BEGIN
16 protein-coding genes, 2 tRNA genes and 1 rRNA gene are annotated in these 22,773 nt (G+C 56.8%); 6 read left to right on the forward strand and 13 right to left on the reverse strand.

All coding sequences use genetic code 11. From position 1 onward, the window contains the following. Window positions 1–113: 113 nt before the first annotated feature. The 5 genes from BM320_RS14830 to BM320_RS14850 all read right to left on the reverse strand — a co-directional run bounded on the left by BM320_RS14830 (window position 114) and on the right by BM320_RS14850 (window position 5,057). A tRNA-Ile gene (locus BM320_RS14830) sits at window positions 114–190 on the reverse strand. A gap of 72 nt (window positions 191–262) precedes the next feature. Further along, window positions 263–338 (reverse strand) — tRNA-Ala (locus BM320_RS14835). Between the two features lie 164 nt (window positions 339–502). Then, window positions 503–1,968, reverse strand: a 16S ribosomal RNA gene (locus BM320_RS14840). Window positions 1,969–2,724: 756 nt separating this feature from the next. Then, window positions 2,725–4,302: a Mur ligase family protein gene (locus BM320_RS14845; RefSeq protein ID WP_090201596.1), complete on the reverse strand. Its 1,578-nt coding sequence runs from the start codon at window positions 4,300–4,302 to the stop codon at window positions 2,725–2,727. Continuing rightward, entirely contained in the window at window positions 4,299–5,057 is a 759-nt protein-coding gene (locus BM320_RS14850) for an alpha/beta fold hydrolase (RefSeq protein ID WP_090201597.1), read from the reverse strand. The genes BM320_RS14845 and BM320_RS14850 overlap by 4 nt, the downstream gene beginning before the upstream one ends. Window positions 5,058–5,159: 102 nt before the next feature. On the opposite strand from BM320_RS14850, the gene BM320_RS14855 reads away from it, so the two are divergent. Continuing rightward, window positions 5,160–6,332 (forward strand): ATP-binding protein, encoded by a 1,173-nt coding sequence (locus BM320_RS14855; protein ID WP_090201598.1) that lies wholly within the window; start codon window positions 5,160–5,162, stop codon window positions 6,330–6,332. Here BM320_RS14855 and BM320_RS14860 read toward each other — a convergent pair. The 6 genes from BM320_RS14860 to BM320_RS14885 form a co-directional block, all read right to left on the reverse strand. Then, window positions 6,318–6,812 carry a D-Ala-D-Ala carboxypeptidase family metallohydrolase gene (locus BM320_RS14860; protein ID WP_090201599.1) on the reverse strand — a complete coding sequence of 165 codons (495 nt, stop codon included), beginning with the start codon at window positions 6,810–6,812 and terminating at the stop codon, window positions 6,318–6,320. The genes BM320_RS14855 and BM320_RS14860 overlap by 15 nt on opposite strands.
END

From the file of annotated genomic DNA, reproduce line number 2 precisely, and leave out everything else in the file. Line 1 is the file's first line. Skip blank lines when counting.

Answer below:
All coding sequences use genetic code 11. From position 1 onward, the window contains the following. Window positions 1–113: 113 nt before the first annotated feature. The 5 genes from BM320_RS14830 to BM320_RS14850 all read right to left on the reverse strand — a co-directional run bounded on the left by BM320_RS14830 (window position 114) and on the right by BM320_RS14850 (window position 5,057). A tRNA-Ile gene (locus BM320_RS14830) sits at window positions 114–190 on the reverse strand. A gap of 72 nt (window positions 191–262) precedes the next feature. Further along, window positions 263–338 (reverse strand) — tRNA-Ala (locus BM320_RS14835). Between the two features lie 164 nt (window positions 339–502). Then, window positions 503–1,968, reverse strand: a 16S ribosomal RNA gene (locus BM320_RS14840). Window positions 1,969–2,724: 756 nt separating this feature from the next. Then, window positions 2,725–4,302: a Mur ligase family protein gene (locus BM320_RS14845; RefSeq protein ID WP_090201596.1), complete on the reverse strand. Its 1,578-nt coding sequence runs from the start codon at window positions 4,300–4,302 to the stop codon at window positions 2,725–2,727. Continuing rightward, entirely contained in the window at window positions 4,299–5,057 is a 759-nt protein-coding gene (locus BM320_RS14850) for an alpha/beta fold hydrolase (RefSeq protein ID WP_090201597.1), read from the reverse strand. The genes BM320_RS14845 and BM320_RS14850 overlap by 4 nt, the downstream gene beginning before the upstream one ends. Window positions 5,058–5,159: 102 nt before the next feature. On the opposite strand from BM320_RS14850, the gene BM320_RS14855 reads away from it, so the two are divergent. Continuing rightward, window positions 5,160–6,332 (forward strand): ATP-binding protein, encoded by a 1,173-nt coding sequence (locus BM320_RS14855; protein ID WP_090201598.1) that lies wholly within the window; start codon window positions 5,160–5,162, stop codon window positions 6,330–6,332. Here BM320_RS14855 and BM320_RS14860 read toward each other — a convergent pair. The 6 genes from BM320_RS14860 to BM320_RS14885 form a co-directional block, all read right to left on the reverse strand. Then, window positions 6,318–6,812 carry a D-Ala-D-Ala carboxypeptidase family metallohydrolase gene (locus BM320_RS14860; protein ID WP_090201599.1) on the reverse strand — a complete coding sequence of 165 codons (495 nt, stop codon included), beginning with the start codon at window positions 6,810–6,812 and terminating at the stop codon, window positions 6,318–6,320. The genes BM320_RS14855 and BM320_RS14860 overlap by 15 nt on opposite strands.